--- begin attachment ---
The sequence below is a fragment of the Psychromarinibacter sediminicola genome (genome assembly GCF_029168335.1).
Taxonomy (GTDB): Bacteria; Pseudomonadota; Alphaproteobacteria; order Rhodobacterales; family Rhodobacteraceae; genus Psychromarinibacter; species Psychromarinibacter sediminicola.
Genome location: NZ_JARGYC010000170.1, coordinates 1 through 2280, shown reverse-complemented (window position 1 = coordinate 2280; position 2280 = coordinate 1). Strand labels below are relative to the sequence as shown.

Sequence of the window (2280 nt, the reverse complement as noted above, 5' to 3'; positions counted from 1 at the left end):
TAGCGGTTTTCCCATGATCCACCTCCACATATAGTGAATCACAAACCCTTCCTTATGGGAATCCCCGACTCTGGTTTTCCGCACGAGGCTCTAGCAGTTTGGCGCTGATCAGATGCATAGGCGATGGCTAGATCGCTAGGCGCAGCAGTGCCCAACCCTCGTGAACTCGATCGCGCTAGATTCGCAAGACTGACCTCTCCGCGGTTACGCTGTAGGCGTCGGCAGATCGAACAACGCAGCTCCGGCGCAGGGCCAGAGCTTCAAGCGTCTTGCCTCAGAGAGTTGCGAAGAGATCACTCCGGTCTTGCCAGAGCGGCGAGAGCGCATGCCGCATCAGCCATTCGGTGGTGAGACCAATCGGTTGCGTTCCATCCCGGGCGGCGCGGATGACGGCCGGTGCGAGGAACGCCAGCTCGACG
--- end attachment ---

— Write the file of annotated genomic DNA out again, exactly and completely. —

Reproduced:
The sequence below is a fragment of the Psychromarinibacter sediminicola genome (genome assembly GCF_029168335.1).
Taxonomy (GTDB): Bacteria; Pseudomonadota; Alphaproteobacteria; order Rhodobacterales; family Rhodobacteraceae; genus Psychromarinibacter; species Psychromarinibacter sediminicola.
Genome location: NZ_JARGYC010000170.1, coordinates 1 through 2280, shown reverse-complemented (window position 1 = coordinate 2280; position 2280 = coordinate 1). Strand labels below are relative to the sequence as shown.

Sequence of the window (2280 nt, the reverse complement as noted above, 5' to 3'; positions counted from 1 at the left end):
TAGCGGTTTTCCCATGATCCACCTCCACATATAGTGAATCACAAACCCTTCCTTATGGGAATCCCCGACTCTGGTTTTCCGCACGAGGCTCTAGCAGTTTGGCGCTGATCAGATGCATAGGCGATGGCTAGATCGCTAGGCGCAGCAGTGCCCAACCCTCGTGAACTCGATCGCGCTAGATTCGCAAGACTGACCTCTCCGCGGTTACGCTGTAGGCGTCGGCAGATCGAACAACGCAGCTCCGGCGCAGGGCCAGAGCTTCAAGCGTCTTGCCTCAGAGAGTTGCGAAGAGATCACTCCGGTCTTGCCAGAGCGGCGAGAGCGCATGCCGCATCAGCCATTCGGTGGTGAGACCAATCGGTTGCGTTCCATCCCGGGCGGCGCGGATGACGGCCGGTGCGAGGAACGCCAGCTCGACG